Constructive Fraud. Having determined that Plaintiffs had adequately alleged breach of fiduciary duty, the Court turned to the “personal benefit” prong of constructive fraud and determined that, while Plaintiffs’ allegation that the individual Defendants had gained the benefit of continued employment and bonuses was insufficient, their allegation that two of the individuals had received portions of released escrow funds was sufficient to sustain the claim as to them.

Negligent Misrepresentation. The Court granted dismissal on this claim, concluding that it was barred by the economic loss rule. The claim arose from Defendants’ allegedly false representations of environmental compliance that were expressly contained in the EIPA – the breach of which also formed the basis for Plaintiffs’ breach of contract claim.

Fraud. The Court also dismissed the fraud claim, determining that many of the allegations were too general to satisfy Rule 9(b). Among other deficiencies, the complaint frequently attributed statements and actions to “Defendants” collectively rather than attributing them to specific persons and was impermissibly vague as to the specifics of the misrepresentations and omissions.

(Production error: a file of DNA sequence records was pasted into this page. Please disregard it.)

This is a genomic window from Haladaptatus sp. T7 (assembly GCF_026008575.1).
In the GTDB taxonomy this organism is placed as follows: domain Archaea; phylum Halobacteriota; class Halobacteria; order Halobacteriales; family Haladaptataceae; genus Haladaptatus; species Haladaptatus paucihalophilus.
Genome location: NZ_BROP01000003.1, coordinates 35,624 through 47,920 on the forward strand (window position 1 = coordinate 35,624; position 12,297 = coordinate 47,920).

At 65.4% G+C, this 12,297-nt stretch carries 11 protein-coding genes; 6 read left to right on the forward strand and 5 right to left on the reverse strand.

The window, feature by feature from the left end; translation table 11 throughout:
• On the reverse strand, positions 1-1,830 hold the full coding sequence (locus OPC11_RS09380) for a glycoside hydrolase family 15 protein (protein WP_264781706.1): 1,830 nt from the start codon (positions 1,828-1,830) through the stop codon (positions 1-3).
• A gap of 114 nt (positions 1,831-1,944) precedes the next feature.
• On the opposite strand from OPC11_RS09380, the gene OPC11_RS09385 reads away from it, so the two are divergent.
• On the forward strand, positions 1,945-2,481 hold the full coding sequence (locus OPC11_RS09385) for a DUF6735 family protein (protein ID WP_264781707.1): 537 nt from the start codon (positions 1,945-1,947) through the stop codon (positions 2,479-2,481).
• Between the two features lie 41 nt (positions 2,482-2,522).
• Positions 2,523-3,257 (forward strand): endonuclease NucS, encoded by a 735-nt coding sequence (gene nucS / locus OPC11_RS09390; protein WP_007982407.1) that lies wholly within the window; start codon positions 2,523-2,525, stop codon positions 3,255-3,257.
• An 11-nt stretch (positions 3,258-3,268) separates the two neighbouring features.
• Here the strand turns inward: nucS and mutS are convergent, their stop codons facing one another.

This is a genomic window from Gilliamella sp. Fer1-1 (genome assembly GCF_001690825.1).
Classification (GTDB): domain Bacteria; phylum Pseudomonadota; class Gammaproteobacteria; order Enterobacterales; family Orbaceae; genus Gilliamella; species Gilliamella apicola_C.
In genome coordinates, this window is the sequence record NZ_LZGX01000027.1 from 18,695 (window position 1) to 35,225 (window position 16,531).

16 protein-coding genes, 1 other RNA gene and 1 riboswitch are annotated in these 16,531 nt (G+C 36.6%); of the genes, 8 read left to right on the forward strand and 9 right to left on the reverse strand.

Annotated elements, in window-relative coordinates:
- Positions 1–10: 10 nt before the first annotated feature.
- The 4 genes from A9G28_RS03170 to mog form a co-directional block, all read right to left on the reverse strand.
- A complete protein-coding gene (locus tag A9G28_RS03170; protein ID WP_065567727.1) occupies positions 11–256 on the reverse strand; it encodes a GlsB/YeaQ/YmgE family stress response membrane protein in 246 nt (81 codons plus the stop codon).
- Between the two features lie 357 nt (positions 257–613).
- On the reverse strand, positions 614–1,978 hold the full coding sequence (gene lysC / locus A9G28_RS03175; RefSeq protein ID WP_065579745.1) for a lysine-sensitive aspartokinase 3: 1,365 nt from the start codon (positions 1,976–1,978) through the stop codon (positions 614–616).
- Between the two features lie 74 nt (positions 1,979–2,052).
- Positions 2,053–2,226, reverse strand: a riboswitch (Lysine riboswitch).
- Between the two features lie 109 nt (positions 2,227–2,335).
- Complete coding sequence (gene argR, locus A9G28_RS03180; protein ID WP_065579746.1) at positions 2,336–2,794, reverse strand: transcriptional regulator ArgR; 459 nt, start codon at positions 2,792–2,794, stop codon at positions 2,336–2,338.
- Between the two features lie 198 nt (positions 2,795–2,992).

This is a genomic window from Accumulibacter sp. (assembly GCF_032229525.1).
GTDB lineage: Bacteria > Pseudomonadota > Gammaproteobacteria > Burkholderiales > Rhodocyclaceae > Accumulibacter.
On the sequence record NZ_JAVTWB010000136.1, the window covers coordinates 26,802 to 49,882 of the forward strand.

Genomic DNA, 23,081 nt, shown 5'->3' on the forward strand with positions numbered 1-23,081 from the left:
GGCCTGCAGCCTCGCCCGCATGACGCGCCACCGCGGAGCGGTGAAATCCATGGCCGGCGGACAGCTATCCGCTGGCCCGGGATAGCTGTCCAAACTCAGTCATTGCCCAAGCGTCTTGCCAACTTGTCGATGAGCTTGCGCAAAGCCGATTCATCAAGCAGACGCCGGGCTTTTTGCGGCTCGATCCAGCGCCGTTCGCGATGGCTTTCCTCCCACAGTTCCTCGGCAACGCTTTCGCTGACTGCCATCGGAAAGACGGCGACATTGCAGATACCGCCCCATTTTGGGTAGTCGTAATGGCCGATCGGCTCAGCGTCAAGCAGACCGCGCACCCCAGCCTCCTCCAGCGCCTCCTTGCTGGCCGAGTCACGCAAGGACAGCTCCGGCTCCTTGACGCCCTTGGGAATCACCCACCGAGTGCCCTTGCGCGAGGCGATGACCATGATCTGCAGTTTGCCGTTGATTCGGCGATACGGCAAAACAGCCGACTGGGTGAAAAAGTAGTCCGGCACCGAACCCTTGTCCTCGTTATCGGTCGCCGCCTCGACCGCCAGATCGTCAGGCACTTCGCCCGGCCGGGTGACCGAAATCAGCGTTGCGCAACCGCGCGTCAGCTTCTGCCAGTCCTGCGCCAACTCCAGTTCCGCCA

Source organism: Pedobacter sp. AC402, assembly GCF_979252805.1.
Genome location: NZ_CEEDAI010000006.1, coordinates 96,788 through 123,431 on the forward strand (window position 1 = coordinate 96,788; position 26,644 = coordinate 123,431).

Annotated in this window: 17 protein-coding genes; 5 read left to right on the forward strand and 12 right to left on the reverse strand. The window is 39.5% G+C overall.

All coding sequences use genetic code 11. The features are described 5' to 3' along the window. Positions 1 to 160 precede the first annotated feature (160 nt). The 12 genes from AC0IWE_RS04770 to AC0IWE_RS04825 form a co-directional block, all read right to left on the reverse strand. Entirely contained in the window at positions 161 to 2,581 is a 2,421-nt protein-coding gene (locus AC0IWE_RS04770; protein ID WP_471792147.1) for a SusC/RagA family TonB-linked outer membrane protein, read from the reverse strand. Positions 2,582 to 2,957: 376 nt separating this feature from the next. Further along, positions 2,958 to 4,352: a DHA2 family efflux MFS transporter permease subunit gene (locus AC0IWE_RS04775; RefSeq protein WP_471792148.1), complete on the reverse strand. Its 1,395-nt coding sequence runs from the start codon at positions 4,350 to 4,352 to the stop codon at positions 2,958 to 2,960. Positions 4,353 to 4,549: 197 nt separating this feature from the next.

Rescission. The Court dismissed the rescission claim because rescission is a remedy not a standalone claim. However, it declined, at this stage, to bar Plaintiffs from seeking rescission as a remedy if warranted.

Securities Act. Plaintiffs asserted claims for violation of the N.C. Securities Act under theories of both primary and secondary liability. The Court dismissed the primary liability claim because Plaintiffs failed to plead the circumstances with the particularity required by rule 9(b). Consequently, the Court also dismissed the secondary liability claim because it must be accompanied by a primary liability claim.

Breach of Confidentiality Agreements. Plaintiffs claimed that Defendants breached two confidentiality agreements by disclosing confidential information to third parties whose interests were adverse to Plaintiffs’ interests. The Court granted Defendants’ motion to dismiss as to this claim because the claim was devoid of any details of the alleged breach.